There was once a farmer, whose stallion was his most prized possession. He took excellent care of the animal, until one day, the horse ran away. His neighbours visited the ranch to offer their sympathy. One said “Isn’t it terrible to have invested money into the horse, only for him to vanish?”. The farmer answered with a simple “Maybe”. A few days later, the beloved stallion returned to the ranch, bringing with him a pack of wild horses. This time the neighbours offered congratulations, and asked if he considered himself lucky. Again, the farmer responded with “Maybe”. In the coming days, the farmer’s son trained the new horses, until one of them kicked the young man, instantly breaking his leg. Left with an injured son to care for and without any help on the farm, the neighbours came around to offer their condolences at what they had labelled a terrible situation. To this, the farmer simply said “Maybe”. Soon, a war broke out in their country, and an officer came to the town to conscribe young men for service. When he saw the farmer’s injured son, he pardoned him. The neighbours told the farmer how lucky he was that his son didn’t have to enlist. Again, he simply told them “Maybe”.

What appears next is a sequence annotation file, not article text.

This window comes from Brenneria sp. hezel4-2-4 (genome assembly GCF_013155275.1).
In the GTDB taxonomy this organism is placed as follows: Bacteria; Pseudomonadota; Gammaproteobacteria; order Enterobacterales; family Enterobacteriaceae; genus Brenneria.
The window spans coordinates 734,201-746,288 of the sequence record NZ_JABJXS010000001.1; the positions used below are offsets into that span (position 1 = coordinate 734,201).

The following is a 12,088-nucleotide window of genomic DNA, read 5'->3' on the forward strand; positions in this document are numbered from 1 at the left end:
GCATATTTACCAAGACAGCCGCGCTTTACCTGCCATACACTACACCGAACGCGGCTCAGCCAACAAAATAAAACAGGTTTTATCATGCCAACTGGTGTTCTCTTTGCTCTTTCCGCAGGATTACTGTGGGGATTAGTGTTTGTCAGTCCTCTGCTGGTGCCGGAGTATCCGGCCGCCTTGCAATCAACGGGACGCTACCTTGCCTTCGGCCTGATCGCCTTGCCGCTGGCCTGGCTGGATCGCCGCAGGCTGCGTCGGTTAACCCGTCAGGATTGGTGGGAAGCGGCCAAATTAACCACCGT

The parable of the farmer, which has its origins in Taoism, is estimated to be over 2,000 years old. The story has been used by philosophers as a means of understanding that investing in absolutes is a pointless exercise. Eastern theologists have looked to this parable to highlight how ‘good’ and ‘bad’ are simply ways in which our minds label and categorize situations. However, if we resist this labelling we can, like the farmer, look at any situation from a larger perspective, and with the understanding that situations are only good or bad if we label them as such. Often, when we reflect on something that seemed bad at the time, it turns out to be a blessing in disguise. The point here is not to judge too soon and ask yourself “What’s good about this?”

In acknowledging this, we can prepare ourselves for any situation. If a rebel entrepreneur taps into this knowledge, they can stop themselves from being consumed by self-pity or victimhood. If they resist judging situations in terms of absolutes, they can live in the moment and, subsequently, find peace.

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